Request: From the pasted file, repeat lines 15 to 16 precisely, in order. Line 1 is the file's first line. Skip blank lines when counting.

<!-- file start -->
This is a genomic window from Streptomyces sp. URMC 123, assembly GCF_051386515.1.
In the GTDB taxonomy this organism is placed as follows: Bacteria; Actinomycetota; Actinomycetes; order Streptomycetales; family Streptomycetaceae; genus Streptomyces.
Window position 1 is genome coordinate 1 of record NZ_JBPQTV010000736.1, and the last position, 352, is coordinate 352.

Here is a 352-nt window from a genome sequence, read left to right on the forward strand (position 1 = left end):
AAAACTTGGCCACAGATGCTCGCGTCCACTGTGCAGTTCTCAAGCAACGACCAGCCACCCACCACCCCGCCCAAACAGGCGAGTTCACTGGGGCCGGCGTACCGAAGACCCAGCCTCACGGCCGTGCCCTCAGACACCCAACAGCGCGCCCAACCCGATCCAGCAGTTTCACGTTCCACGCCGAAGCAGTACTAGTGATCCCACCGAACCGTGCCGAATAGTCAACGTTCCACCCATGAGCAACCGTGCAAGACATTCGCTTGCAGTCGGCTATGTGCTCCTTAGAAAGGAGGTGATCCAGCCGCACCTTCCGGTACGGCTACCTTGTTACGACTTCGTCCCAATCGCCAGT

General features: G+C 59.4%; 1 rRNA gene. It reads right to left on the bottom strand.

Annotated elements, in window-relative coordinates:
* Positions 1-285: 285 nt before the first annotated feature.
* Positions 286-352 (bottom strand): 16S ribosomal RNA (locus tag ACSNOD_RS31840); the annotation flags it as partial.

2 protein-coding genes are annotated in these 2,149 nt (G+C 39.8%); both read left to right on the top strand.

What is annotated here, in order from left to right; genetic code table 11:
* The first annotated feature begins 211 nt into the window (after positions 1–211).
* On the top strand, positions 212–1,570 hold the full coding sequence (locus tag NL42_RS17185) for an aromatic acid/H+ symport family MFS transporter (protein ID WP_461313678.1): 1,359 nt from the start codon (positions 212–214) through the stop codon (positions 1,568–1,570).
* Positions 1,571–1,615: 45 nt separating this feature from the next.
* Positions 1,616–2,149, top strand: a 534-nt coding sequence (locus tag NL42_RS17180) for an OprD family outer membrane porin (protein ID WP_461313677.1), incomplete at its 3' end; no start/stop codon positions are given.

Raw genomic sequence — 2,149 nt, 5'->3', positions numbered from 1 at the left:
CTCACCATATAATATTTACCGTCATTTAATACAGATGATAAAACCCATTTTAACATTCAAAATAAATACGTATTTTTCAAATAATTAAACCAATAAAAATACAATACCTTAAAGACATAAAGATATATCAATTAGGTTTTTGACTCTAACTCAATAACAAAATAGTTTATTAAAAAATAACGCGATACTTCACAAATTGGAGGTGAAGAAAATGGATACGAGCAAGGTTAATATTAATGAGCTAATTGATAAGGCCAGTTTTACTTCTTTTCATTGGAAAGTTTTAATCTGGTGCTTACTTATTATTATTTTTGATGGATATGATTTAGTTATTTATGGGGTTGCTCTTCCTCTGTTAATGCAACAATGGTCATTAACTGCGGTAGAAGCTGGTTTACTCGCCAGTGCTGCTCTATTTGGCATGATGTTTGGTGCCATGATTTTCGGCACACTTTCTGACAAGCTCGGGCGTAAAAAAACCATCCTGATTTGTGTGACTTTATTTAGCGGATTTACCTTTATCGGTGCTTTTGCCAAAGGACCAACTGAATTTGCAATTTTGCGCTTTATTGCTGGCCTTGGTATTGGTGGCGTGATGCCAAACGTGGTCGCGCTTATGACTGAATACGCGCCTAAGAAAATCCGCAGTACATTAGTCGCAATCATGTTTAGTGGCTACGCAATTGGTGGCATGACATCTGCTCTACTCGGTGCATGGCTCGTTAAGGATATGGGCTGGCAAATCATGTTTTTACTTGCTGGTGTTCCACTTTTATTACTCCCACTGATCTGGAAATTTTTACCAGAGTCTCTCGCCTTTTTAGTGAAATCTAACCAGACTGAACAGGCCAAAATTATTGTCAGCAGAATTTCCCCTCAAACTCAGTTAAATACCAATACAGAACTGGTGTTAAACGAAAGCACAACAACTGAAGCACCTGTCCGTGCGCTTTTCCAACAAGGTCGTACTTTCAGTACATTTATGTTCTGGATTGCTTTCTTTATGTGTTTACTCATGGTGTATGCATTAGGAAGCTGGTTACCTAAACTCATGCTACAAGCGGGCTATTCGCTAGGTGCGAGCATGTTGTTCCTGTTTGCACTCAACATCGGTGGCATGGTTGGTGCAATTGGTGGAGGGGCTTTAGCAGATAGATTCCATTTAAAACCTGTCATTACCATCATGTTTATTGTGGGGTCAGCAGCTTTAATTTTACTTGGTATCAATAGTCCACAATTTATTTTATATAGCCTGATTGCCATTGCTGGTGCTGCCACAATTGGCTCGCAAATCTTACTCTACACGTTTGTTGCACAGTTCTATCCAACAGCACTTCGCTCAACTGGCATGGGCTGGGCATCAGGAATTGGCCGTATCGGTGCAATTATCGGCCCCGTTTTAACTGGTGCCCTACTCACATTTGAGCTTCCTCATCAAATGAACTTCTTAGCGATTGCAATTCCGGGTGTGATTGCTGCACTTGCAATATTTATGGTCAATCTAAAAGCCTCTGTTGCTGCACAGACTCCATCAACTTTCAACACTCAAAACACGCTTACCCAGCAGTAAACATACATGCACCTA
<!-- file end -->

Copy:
* Positions 1,616–2,149, top strand: a 534-nt coding sequence (locus tag NL42_RS17180) for an OprD family outer membrane porin (protein ID WP_461313677.1), incomplete at its 3' end; no start/stop codon positions are given.

Raw genomic sequence — 2,149 nt, 5'->3', positions numbered from 1 at the left: